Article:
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Alsace Lorraine

Dark One

(Darla; US: 8 May 2007; UK: 14 May 2007)

Alsace Lorraine plays music that’s pretty, but not in the way you’d expect. Pretty like the girl you took out on a date who couldn’t hold a two-minute conversation—looks good on the outside, but ultimately lacks substance. The band’s 2001 debut, Through Small Windows, was a delicate display of windswept dream pop. The release was pleasant, but, at times, closely resembled vapid elevator music. Dark One, the band’s sophomore effort, is a bit more defined and engaging, and this may be due to the contribution of the group’s new vocalist, Isol.


The Argentinean chanteuse, who conjures up Astrud Gilberto, is singing for the first time in English and has an adorably insufficient grasp of the language. Her presence, alongside Paul Francke’s elegant melodies, provides a crisp aspect to the characteristically vacant songs. She also contributed to the songwriting for the tracks she sings on, making the Francke/Isol duo the new face of Alsace Lorraine.


Conspicuously absent on this effort are the vocals of Caitlin Brice. Brice, whose whispery, frail voice pervaded throughout Windows, takes a backseat—providing harmonies on one song. Not that I want to over-emphasize the lineup change, but when Francke’s monotone delivery enters in “Dulce at Decorum” you get an unwanted glimpse into the utter mediocrity of their previous effort. Likewise on “One Day, Far Off, if the World Forgot”, where Francke endlessly laments the “faint androgynerds” and dulled “record grooves”—I shudder at such a world. He makes a brief attempt at Britpop with the upbeat “Claire”, before offering yet another lyrical and stylistic downer, “Burden Down”.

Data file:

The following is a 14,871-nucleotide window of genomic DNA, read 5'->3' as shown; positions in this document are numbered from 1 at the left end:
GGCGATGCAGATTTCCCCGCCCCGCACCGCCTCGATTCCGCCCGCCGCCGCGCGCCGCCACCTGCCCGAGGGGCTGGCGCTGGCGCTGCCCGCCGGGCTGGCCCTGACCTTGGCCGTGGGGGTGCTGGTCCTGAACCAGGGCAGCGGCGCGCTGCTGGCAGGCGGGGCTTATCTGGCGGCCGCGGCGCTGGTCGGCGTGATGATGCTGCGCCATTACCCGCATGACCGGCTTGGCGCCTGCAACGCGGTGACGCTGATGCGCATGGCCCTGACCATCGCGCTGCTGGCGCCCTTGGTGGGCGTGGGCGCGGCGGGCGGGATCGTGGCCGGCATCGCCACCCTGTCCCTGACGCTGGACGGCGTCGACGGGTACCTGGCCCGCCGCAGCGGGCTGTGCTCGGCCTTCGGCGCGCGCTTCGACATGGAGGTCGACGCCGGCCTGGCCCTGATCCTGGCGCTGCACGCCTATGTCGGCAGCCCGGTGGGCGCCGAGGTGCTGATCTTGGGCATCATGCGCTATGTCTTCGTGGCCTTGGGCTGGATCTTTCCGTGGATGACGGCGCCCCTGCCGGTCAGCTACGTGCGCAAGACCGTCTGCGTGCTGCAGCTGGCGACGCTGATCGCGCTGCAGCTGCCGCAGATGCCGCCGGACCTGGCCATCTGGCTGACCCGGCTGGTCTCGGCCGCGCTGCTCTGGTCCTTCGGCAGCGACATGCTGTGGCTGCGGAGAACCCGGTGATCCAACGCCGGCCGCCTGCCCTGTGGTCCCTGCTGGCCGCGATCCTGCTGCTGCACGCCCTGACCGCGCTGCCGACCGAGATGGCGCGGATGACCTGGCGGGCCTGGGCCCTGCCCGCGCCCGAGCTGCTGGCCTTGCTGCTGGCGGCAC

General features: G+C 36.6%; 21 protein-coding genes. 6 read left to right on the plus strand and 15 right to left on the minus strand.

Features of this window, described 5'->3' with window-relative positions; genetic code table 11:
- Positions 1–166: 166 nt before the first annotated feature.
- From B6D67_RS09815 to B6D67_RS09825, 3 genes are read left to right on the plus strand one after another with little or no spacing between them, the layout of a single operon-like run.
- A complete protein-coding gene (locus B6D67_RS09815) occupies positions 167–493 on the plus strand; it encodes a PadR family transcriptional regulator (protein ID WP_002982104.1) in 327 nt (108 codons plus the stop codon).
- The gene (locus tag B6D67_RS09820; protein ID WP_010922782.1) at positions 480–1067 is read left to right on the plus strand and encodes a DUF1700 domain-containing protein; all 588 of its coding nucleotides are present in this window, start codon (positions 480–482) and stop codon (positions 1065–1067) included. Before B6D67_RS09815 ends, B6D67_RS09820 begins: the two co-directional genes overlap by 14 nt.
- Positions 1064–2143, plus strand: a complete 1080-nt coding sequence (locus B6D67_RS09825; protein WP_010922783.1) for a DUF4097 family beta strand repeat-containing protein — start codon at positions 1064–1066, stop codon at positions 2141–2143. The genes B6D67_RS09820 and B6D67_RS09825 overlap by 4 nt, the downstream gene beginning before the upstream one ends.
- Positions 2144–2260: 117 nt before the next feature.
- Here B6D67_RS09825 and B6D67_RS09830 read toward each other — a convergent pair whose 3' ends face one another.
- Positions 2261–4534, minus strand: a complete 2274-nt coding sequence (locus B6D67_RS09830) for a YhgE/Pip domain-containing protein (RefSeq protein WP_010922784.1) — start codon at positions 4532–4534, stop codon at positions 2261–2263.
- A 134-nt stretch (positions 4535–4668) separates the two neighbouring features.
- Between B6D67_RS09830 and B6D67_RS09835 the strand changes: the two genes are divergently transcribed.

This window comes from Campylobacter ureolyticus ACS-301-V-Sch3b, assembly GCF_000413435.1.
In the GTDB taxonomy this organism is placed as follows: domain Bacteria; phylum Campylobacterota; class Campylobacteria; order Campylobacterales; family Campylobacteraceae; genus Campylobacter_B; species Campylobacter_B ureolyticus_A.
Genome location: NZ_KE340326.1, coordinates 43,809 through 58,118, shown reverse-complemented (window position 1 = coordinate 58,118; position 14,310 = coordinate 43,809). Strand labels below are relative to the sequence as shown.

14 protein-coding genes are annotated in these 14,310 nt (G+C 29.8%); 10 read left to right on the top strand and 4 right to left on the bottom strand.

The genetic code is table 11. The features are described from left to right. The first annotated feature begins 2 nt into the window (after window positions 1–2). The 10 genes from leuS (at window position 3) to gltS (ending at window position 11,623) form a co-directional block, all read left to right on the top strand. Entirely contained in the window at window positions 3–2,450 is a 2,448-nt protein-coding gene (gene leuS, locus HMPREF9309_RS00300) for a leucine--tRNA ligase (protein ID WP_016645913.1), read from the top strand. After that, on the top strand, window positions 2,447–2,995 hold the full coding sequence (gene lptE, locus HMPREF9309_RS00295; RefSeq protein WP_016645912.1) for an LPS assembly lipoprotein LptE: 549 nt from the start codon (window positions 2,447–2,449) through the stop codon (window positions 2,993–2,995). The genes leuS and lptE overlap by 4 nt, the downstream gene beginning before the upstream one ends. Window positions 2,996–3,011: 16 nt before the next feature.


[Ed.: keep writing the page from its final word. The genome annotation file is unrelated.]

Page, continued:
It’s the tracks with Isol that really give the listener something to hold on to. Her soft vocals and fledgling ESL skills shine brightly on the opening track “As We Fight” (although I’m not sure she wrote the line “Home Skillet, does she calm your dad?”). The song is one of the few unmistakably poppy songs amongst a sea of sad and somber ballads. “Call for Papers” shows the dream pop duo alternating verses and harmonizing the chorus; the contrast is a welcome addition to the tepid atmosphere which permeates throughout Francke’s compositions.


The album really makes an imprint with “The Tall Grass”—Isol’s most delightful and enticing ballad. The song exemplifies the fruitful marriage of Isol’s delicate voice with Francke’s atmospheric tunes. However, “The Tall Grass” is a brief 2:11, quickly giving way to Francke’s dreary voice with “Lost Province”—a song that had me grasping for my iPod to search for the Argentinean accent once again. “Go from My Window” provides a steady beat to Isol’s voice, and “No Stars” has the two wispy vocalists combing once again to lambaste the modeling business (why not?). Among the other 15 tracks are remixes of “Tall Grass” and “Call for Papers” which, for the sake of brevity, could have been scrapped (the originals are fine enough). And then there’s Francke’s sole acoustic lament, “The Gravel Road”, sandwiched between the two remixes. “It saw you wake before the sunrise / You thought you left without a sound”, Franke explains in an eerily stalker-like deadpan.


Alsace Lorraine plays the kind of music you badly want to like. It’s pretty, somber, sincere, and coherent. Paul Francke’s sparse, light, atmospheric arrangements are pleasant, but it really takes Isol, the Argentinean songstress, to breathe some life into this band. And it will be interesting to see how this collaboration will develop over time. I sincerely hope they continue to make music together, because without Isol’s voice I am anxious to stop the elevator and get out at the next floor.

Rating:

Joe is a freelance writer who focuses on music, politics, and popular culture. His work has been published at AOL Music, Staten Island Advance, NYDailyNews.com, and SIDump.com. One semester away from mastering J-School over at the CUNY Graduate School of Journalism, Joe lives in a pastoral abode out on Staten Island where he enjoys the solitude and the whiskey.


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